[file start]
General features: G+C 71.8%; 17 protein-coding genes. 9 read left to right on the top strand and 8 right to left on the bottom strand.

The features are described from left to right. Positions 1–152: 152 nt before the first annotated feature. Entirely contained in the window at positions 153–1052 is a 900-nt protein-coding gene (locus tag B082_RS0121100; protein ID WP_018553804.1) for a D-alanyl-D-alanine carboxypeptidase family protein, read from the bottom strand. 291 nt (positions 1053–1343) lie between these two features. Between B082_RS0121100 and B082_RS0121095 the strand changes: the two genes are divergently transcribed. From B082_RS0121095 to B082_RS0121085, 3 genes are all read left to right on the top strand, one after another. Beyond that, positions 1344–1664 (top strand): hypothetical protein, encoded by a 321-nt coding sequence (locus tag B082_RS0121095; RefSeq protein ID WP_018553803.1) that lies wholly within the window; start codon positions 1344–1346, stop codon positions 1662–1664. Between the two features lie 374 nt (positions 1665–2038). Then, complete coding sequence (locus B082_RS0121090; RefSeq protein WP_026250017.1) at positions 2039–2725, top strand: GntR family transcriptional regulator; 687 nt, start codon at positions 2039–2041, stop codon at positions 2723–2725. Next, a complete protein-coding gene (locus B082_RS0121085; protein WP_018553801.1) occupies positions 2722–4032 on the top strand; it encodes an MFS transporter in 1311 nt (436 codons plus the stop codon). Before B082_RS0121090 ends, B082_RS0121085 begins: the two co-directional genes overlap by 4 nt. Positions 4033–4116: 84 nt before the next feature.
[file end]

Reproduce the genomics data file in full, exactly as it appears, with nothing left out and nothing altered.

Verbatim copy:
General features: G+C 71.8%; 17 protein-coding genes. 9 read left to right on the top strand and 8 right to left on the bottom strand.

The features are described from left to right. Positions 1–152: 152 nt before the first annotated feature. Entirely contained in the window at positions 153–1052 is a 900-nt protein-coding gene (locus tag B082_RS0121100; protein ID WP_018553804.1) for a D-alanyl-D-alanine carboxypeptidase family protein, read from the bottom strand. 291 nt (positions 1053–1343) lie between these two features. Between B082_RS0121100 and B082_RS0121095 the strand changes: the two genes are divergently transcribed. From B082_RS0121095 to B082_RS0121085, 3 genes are all read left to right on the top strand, one after another. Beyond that, positions 1344–1664 (top strand): hypothetical protein, encoded by a 321-nt coding sequence (locus tag B082_RS0121095; RefSeq protein ID WP_018553803.1) that lies wholly within the window; start codon positions 1344–1346, stop codon positions 1662–1664. Between the two features lie 374 nt (positions 1665–2038). Then, complete coding sequence (locus B082_RS0121090; RefSeq protein WP_026250017.1) at positions 2039–2725, top strand: GntR family transcriptional regulator; 687 nt, start codon at positions 2039–2041, stop codon at positions 2723–2725. Next, a complete protein-coding gene (locus B082_RS0121085; protein WP_018553801.1) occupies positions 2722–4032 on the top strand; it encodes an MFS transporter in 1311 nt (436 codons plus the stop codon). Before B082_RS0121090 ends, B082_RS0121085 begins: the two co-directional genes overlap by 4 nt. Positions 4033–4116: 84 nt before the next feature.